Last week while campaigning for re-election, President Barack Obama confirmed that the White House does indeed brew its own beer called White House Honey Ale, and on Tuesday it was revealed there are at least three instances of the general public making public records requests to obtain the recipe.
It was first reported by the Government Executive blog, where a user by the name of "John L." created an online petition on August 18 on the White House's website, And as of today, it has 3,423 signatures, far less than the 21,577 that sponsors think is needed by September 17 for the White House to take it seriously.
"Following in the footsteps of great men like George Washington, Thomas Jefferson, and Benjamin Franklin, Barack Obama has reportedly been enjoying the rewards of home brewed beer," the petition states. "In keeping with the traditions of the founding fathers, homebrewers across America call on the Obama Administration to release the recipe for the White House home brew so that it may be enjoyed by all."
A Reddit user even made a Freedom of Information Act request to get a copy of the recipe. The last sentence of the letter requests an autographed list of ingredients from the president: "If you could send me a copy autographed by the President, you'd be the coolest FOIA officer in the whole federal government, and who could resist that title?"
A very passionate request indeed. But couldn't someone with a bit more legal training make a better case for disclosure? It already happened: Scott Talkov, a California attorney and avid home brewer, made a more informed request just yesterday, citing specific Supreme Court cases and more obscure sections of the United States Code.
Talkov even requested the identity of the White House brewmeister and receipts for all of the brewing equipment.
But seriously, considering that the Obama administration is the first to brew beer at the White House, it should at least release its beer recipe(s) to the general public. There are several reasons why, so let's take the time to delineate a few.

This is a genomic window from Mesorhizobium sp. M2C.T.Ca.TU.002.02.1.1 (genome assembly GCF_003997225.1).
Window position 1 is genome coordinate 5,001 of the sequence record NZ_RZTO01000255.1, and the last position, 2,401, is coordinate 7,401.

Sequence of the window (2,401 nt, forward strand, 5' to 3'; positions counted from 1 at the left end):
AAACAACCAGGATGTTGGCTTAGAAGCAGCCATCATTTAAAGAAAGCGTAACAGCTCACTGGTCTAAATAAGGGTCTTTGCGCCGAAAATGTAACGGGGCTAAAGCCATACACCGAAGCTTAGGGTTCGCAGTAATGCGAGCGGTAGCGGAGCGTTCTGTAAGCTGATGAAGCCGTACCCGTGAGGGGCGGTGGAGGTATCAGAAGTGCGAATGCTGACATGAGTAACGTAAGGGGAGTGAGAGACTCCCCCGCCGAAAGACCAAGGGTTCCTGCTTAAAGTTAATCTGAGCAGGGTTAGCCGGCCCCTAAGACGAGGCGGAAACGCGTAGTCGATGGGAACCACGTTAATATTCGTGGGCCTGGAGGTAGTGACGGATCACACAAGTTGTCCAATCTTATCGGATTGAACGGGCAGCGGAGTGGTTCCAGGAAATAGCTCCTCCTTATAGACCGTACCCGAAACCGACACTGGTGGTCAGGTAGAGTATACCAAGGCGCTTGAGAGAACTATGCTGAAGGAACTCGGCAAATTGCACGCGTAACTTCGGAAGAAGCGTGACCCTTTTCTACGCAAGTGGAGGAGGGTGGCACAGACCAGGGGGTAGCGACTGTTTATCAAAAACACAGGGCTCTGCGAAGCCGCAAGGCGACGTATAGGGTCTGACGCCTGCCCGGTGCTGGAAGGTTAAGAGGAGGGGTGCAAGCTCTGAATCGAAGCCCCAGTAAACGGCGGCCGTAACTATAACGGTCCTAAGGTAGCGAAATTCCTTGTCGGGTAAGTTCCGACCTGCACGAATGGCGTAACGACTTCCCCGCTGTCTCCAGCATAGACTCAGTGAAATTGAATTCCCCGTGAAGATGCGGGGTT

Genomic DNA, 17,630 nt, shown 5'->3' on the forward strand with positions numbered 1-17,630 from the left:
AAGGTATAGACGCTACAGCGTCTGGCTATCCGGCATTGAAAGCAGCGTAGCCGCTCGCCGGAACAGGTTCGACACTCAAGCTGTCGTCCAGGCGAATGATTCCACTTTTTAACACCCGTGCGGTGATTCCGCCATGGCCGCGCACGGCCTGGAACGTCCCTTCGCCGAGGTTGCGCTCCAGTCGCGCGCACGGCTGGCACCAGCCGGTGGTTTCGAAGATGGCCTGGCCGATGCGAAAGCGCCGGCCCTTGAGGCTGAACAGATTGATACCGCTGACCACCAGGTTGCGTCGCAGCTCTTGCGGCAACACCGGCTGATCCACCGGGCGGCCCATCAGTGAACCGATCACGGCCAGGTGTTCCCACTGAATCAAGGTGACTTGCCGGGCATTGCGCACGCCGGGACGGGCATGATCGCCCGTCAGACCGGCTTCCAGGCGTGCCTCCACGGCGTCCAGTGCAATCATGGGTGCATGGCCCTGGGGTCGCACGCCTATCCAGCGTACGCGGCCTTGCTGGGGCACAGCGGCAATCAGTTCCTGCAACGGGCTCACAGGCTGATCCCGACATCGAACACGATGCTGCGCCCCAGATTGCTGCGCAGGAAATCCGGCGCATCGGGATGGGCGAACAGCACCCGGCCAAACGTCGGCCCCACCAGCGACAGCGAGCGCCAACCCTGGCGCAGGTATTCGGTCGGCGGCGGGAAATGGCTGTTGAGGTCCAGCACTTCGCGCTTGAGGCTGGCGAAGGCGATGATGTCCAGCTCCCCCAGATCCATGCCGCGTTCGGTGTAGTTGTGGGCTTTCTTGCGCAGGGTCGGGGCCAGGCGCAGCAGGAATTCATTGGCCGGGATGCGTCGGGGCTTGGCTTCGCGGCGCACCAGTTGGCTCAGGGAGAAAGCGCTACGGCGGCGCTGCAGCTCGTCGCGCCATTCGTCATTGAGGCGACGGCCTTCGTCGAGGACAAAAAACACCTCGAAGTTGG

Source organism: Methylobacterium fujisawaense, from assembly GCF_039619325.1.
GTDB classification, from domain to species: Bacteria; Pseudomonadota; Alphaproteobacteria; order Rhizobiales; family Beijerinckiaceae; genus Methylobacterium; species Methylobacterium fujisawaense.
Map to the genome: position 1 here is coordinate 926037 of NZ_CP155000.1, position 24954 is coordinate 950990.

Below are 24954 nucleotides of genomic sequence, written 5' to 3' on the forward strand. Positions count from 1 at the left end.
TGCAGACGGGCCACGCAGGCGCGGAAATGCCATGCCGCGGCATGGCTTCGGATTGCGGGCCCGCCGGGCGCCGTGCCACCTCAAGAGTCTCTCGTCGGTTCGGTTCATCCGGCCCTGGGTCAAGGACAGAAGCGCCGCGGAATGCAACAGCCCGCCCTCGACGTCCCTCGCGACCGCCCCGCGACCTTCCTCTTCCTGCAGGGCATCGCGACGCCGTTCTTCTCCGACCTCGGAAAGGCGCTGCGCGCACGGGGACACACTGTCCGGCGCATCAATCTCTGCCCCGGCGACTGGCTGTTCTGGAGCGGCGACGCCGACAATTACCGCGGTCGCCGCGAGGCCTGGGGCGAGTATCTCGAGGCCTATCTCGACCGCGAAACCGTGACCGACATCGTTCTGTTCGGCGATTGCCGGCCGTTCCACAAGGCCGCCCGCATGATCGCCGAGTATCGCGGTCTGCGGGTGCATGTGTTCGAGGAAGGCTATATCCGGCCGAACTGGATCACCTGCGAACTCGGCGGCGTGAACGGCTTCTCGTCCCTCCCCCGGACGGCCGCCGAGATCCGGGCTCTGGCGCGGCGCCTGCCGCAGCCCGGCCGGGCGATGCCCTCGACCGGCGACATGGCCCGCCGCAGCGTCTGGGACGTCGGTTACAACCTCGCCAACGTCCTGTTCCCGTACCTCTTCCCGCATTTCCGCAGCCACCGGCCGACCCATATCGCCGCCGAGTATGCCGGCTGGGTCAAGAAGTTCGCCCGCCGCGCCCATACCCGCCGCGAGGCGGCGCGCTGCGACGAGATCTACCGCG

According to the Freedom of Information Act of 1966, there are nine exemptions when it comes to releasing info to the public. Unless the beer recipe is a matter regarding national security or foreign policy (exemption 1), or if a specific law calls for the recipe to remain secret (exemption 3), we can't think of any other reason why it should remain hidden from the People. We in the media generally agree think all FOIA requests should be honored.
However, the president can still assert executive privilege. But why would he want to do that? After all, the sharing of beer recipes between home brewers is a time-honored tradition. Besides, we're in the age of information, so leaking brewing info has become more easier than ever through sharing networks like Hopville.com or smartphone apps such as iBrewMaster (although it costs $15).
Yet not everyone who drinks beer actually brews it themselves. Some people would just rather not be bothered by such a tedious chore and prefer to buy it from a vendor, hence a commercial interest and right now any commercial interest holds the potential to create jobs.
Oh yeah, and one more: How could we forget when Obama back in 2009 said "transparency and the rule of law will be the touchstones" of his presidency?
White House Honey Ale sounds like a delicious brew to drink. Now